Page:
I like the questions you pose about Ramona and Cora in your flash story. I wonder …

    • D. Avery @shiftnshake

      You can do it Norah. OMG, you’re doing it right now, aren’t you?

      • Norah

        Unfortunately, I missed the boat this time. Life had other plans for me. I didn’t catch up with Cora. 🙂

      • D. Avery @shiftnshake

        It’s ok. There’s so much going on! I just hope you weren’t too niggled by the prompt. Maybe one week we can all write about the one that got away.

  9. Jules

    Charli, I like how you tied Danni’s exploration of those under the bed boxes to Cora Kingston. I did a three part series each 99 words. Slightly similar, but yet completely different – I hope.

    I’m getting over a cold… I hope to catch up on things that I’ve missed. Please enjoy the series which also has some info from at my post site:

    Core Values

    Part 1
    Cora Holman King was named for her great grandmother. Entering into the King family which was splendid in its richness of history sometimes made young Cora pine for more knowledge of her Kingston relatives.

    There was a story that in the a cemetery near Eagle River her great grandmother had erected a grave marker for a friend named John Yendow. There was no one to ask the how or why this was done.

    In an old jewelry chest that belonged to the elder Cora, the great granddaughter found a false bottom with a letter. Maybe that held a clue?

    Part 2
    Yellow and brittle with a fine slant of fading India ink script, Cora Kingston was writing to John Yendow. It was not a love letter.

    Dearest John,

    Your family was so kind to help ours when illness struck. We who had been neighbors and had survived so many cold winters. Without your families aide that bitter winter when my whole household was laid with high fevers, you and yours came morning, noon and night to check upon us.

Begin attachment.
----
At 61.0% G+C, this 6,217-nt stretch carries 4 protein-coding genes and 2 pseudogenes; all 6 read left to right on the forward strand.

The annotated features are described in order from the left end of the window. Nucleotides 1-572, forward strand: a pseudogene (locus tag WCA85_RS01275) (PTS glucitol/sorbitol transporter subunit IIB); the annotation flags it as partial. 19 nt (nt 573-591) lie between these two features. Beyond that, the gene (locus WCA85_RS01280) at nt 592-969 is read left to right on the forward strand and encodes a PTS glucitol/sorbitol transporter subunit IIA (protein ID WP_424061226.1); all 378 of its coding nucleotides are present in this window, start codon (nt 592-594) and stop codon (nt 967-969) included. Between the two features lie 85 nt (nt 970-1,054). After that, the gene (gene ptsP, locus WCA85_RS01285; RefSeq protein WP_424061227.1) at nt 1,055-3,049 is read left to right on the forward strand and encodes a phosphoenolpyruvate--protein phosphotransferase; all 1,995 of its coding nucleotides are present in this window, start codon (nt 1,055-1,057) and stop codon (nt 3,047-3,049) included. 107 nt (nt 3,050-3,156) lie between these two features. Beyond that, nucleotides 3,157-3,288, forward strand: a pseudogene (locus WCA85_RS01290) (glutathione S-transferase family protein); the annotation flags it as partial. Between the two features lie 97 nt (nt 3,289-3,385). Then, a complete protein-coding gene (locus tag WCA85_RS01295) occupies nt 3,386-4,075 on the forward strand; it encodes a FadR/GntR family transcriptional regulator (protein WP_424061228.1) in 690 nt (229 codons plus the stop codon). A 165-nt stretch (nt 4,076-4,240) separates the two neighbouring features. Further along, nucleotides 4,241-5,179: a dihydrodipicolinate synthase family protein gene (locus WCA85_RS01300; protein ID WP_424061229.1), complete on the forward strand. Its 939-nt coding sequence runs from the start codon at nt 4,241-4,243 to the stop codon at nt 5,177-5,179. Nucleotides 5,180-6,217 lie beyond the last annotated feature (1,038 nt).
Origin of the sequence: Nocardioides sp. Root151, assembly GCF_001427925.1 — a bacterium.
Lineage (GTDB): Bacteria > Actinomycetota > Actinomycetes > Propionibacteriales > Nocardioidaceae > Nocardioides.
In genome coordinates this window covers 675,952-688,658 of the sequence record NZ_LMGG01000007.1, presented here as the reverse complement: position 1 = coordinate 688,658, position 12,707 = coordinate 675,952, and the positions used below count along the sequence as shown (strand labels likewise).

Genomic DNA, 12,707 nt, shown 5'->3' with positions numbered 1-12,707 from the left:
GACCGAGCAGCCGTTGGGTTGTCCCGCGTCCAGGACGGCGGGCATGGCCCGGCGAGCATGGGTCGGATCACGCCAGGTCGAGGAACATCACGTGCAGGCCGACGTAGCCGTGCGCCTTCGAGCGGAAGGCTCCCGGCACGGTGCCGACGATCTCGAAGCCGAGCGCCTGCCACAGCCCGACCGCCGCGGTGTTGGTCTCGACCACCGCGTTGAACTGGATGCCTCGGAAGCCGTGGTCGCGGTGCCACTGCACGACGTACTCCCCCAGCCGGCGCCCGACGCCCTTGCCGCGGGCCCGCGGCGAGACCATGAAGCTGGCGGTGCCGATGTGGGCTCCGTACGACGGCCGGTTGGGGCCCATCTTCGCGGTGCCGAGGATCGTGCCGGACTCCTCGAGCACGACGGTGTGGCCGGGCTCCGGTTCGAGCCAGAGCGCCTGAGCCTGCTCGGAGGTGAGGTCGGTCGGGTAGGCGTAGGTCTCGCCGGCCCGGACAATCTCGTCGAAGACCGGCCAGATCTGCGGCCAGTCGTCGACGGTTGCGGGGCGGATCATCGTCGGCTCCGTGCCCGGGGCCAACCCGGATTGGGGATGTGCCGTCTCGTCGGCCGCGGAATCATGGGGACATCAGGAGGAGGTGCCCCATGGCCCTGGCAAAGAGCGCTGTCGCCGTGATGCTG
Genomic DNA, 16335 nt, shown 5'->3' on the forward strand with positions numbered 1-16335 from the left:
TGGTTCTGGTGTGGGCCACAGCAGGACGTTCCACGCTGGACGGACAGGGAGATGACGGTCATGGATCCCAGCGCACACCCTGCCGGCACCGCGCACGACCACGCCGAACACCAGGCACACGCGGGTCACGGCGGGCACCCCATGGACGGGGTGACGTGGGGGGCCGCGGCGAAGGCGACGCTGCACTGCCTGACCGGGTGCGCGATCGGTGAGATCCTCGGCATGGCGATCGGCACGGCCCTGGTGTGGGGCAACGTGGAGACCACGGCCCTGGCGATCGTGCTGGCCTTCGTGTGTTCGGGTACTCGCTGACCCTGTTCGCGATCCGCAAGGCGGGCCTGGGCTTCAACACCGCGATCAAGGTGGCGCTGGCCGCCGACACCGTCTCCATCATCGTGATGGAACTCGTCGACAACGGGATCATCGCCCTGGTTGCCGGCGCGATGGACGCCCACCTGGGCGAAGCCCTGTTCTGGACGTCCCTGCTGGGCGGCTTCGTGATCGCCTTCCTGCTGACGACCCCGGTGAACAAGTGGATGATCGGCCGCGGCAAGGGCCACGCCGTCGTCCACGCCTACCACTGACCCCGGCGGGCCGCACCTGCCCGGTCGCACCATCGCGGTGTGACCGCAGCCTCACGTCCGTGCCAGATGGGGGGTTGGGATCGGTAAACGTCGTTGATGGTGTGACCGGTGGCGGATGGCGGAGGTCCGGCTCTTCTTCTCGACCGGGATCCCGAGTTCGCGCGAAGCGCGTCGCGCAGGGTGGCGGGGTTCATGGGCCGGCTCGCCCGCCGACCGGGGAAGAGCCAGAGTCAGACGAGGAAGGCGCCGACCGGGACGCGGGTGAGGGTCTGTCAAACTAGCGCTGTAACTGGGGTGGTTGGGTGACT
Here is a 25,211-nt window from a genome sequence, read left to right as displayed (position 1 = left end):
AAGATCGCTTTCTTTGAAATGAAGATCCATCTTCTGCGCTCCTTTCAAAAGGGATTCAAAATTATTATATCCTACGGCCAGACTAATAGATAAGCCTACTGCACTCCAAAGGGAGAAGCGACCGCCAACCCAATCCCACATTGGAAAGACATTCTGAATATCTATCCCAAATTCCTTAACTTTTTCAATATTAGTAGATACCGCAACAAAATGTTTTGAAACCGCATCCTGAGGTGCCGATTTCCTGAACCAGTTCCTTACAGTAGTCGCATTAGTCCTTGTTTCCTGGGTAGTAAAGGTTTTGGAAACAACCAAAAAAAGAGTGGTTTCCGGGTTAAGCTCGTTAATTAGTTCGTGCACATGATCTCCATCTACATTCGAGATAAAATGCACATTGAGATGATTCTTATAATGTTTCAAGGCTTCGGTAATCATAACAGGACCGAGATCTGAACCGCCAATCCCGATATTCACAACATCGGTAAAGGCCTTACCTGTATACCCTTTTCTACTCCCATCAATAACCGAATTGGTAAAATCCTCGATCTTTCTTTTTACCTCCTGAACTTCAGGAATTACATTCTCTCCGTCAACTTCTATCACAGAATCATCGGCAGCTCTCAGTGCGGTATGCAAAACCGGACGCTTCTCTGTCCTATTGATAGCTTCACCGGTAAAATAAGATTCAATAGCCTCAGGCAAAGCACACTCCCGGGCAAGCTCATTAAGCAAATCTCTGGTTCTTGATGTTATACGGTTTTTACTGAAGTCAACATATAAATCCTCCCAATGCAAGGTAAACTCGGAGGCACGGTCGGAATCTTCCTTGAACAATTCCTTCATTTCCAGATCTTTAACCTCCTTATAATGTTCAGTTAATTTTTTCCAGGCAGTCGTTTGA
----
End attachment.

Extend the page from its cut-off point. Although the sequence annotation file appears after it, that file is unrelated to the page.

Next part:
I have set aside private funds of my own earnings. I hope to use it someday to remember you.

    Love, Cora

    Part 3
    Cora King wasn’t really any closer to finding answers as to how Cora Kingston knew of John Yendow’s death and how much was spent on the marker that was erected in his memory. What had her great grandmother done to earn that money. Why was the memorial just dedicated to John?

    One could only guess that perhaps as children during that feverish winter, they had made promises that time wouldn’t let them keep. What Cora King could do was visit the white stone monument. Take its photograph and make sure it was kept clean. What more could she do?


    • susansleggs

      I enjoyed the story being told by the great-granddaughter. Good take(s).

      • papershots

        me too.

    • D. Avery @shiftnshake

      A good take (or three) Jules. Yet only more mysteries!

  10. pedometergeek

    Best Friends

    Suddenly, Cora Kingston moved away. Brokenhearted, she married the first man she met. The truth was that she would always love John, her best friend.

    They became fast friends from the time they met. John and Cora played together from building tree forts to playing checkers to talking.

    During their teens they were encouraged to go to school dances with other students. Despite this, they remained best friends, pledging their love to each other.

    When John asked for Cora’s hand in marriage, her father said, “No. It was a secret I hoped never to reveal, but you’re my son.

    Nancy Brady, 2018

    • Jules

      I remember watching a movie a long time ago about two young friends. The parents didn’t want them to be together because the children didn’t know that they were siblings! The little girl was so distraught that she was the one who went to the stream they played together in …and never came out. The mother then became a recluse.

      I like your spin 🙂

      • pedometergeek

        Thanks, Jules. I think in small communities there were probably more of these ‘relationships’ than not.

  11. papershots

    Lovely post Charli. I can relate to those feelings about cemeteries and the lives of people we don’t know anything about. It’s amazing how one tombstone with so little information can sparkle stories in our imagination. Once I was walking around my cousins’ house in Connecticut and I came across an old graveyard by the side of the road. It was abandoned. Only a few stones were left from the end of the 18th century / beginning of the 19th. Names and stories didn’t say much, if anything at all, and yet I felt a whole world was “hiding” behind those stones. Thanks for posting this – and quite a challenger. Post coming shortly 🙂

  12. susansleggs